• Anime voice actors with union contracts get paid more and receive additional benefits, such as healthcare.


25 Coolest & Strongest Swords in Anime (Ranked)

On the topic of Crunchyroll and Funimation, the debate surrounding the average payouts for anime voice actors and dub actors is actually nothing new – this has been going on for quite some time now. As recently as March 2022, numerous voice actors on Twitter began highlighting the low wages for their talent and efforts.

This movement began after the announcement that Funimation would merge with Crunchyroll (now a Sony-owned subsidiary since Sony’s Funimation Global Group acquired AT&T-owned Crunchyroll in 2021). Another experienced anime voice actor named Sara Secora shared her own account as well in response to Hong, stating that dub actors were only getting paid between $35 and $75 an hour in her experience.

With that being said, Quiñones did confirm that there are anime voice actors getting paid well – although still not as high as many expect. Quiñones stated that some anime voice actors end get paid approximately $240 per episode, but this only represents a small fraction of those in the industry.

Considering how much debate this topic has, and taking into account the differences between how the profession is conducted in various regions, numerous anime voice actors have now begun advocating for unions within the industry. This has also been in motion for some time, gaining traction amongst anime voice actors such as Stephanie Sheh and Ben Diskin back in March 2022.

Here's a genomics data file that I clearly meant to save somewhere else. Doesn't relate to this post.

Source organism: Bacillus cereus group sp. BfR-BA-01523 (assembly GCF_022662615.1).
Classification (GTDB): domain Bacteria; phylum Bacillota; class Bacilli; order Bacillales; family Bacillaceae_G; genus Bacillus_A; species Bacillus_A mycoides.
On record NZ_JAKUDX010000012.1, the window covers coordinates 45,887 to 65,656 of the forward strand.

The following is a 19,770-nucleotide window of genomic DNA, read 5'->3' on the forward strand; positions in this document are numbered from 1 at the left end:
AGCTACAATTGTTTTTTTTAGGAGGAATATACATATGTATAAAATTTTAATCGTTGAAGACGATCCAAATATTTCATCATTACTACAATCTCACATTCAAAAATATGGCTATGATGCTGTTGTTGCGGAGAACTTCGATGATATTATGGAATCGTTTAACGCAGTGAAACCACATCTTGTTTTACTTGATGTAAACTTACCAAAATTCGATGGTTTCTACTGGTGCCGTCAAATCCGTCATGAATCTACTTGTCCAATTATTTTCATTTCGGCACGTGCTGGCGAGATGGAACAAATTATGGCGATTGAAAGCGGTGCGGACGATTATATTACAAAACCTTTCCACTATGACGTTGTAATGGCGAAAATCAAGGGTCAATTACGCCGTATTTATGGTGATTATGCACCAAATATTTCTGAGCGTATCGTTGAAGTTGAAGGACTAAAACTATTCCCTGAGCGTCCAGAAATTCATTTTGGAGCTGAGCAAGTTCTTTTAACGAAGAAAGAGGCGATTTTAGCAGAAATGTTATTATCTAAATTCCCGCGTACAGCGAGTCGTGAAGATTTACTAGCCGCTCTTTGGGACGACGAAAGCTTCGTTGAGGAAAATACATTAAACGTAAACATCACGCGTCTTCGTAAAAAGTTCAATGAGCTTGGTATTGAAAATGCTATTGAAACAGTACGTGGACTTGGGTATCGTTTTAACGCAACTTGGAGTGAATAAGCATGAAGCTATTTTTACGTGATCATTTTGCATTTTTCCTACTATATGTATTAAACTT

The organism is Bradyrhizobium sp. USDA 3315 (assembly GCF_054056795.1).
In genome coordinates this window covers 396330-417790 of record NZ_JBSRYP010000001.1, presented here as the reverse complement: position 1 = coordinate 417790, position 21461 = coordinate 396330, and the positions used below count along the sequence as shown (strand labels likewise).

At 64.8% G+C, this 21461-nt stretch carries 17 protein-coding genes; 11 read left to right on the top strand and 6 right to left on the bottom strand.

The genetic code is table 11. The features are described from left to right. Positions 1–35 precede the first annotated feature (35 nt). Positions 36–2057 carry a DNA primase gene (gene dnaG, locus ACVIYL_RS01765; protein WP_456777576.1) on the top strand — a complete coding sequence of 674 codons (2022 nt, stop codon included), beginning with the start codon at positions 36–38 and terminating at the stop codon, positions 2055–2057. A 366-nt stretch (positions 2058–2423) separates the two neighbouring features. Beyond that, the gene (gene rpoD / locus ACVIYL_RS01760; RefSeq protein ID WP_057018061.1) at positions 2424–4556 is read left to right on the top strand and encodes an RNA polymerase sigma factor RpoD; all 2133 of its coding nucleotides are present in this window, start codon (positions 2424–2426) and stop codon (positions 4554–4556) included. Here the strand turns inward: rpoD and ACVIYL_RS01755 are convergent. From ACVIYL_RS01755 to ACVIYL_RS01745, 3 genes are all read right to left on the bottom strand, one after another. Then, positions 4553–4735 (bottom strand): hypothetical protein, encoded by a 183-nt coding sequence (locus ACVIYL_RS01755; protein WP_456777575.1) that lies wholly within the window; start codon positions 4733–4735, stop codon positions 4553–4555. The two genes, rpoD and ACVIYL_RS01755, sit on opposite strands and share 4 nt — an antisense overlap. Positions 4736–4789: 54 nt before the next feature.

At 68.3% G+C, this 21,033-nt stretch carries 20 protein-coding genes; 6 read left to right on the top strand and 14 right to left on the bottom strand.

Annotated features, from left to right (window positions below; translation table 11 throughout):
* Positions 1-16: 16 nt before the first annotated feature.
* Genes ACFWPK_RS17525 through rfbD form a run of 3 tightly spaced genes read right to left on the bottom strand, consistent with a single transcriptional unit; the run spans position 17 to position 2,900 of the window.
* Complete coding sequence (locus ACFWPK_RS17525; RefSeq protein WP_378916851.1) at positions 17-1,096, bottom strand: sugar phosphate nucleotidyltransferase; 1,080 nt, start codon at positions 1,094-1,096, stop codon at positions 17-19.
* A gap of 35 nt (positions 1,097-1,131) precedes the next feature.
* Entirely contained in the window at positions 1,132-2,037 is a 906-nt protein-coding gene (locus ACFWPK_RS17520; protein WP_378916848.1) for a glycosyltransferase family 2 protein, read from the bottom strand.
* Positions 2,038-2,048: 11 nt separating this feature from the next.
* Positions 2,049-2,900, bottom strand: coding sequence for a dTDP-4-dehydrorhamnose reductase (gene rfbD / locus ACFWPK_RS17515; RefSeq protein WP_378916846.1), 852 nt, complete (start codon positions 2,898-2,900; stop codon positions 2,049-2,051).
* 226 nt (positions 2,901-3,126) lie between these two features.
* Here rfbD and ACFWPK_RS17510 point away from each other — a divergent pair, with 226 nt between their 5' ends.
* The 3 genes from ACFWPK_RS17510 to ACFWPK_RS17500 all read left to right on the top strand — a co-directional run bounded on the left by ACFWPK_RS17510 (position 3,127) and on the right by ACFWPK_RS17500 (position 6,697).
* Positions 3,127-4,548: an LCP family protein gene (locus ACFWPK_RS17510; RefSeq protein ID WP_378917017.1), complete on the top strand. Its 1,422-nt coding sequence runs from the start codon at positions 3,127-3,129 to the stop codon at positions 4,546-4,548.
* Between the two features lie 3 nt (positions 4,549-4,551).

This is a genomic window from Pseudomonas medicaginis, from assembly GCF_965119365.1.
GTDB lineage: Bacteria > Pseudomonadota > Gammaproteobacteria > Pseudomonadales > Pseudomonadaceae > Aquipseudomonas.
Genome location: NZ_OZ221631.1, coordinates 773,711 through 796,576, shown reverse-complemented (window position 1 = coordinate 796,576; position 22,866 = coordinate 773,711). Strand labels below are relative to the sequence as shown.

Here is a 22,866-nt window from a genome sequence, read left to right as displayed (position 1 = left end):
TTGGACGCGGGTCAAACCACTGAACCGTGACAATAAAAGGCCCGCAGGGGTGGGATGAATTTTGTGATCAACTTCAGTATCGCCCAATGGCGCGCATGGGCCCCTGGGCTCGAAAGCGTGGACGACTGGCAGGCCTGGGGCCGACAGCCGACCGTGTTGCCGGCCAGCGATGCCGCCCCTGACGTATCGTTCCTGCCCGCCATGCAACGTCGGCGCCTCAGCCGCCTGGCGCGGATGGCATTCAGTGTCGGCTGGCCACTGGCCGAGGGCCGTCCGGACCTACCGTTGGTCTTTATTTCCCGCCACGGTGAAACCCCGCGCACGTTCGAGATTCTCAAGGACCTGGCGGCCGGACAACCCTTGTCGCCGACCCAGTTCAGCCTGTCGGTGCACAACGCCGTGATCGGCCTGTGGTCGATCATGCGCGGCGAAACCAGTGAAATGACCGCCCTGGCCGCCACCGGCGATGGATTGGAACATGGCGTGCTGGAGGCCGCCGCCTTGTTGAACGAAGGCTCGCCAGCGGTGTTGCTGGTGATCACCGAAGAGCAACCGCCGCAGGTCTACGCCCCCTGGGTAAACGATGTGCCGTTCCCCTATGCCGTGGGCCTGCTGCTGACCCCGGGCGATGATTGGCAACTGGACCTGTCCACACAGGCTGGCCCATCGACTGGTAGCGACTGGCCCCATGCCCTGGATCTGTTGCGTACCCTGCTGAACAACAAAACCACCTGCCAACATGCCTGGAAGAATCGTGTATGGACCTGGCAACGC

The point made by Quiñones, concerning the low pay combined with the lack of additional payments upon the production’s success, was also confirmed by Japanese voice actor Hochu Otsuka during an interview with Fuji TV in January 2021. According to We Got This Covered, Otsuka stated that voice actors are paid using a base rate – before revealing that actors don’t receive royalties when a show becomes popular.

“The salary stays the same. Even for behemoth works like Demon Slayer, which is now the highest-grossing film in the Japanese box office ever, the payment is fixed and royalties aren’t paid out from the box office.”

Anime fans have been shocked to discover many of the talented professionals behind our favorite anime characters have not been getting paid their worth. Since having unions will ensure far more stability through timely and appropriate wages, plus additional benefits such as healthcare, the hope is that this debacle will see a silver lining sometime soon.

Notify of
Inline Feedbacks
View all comments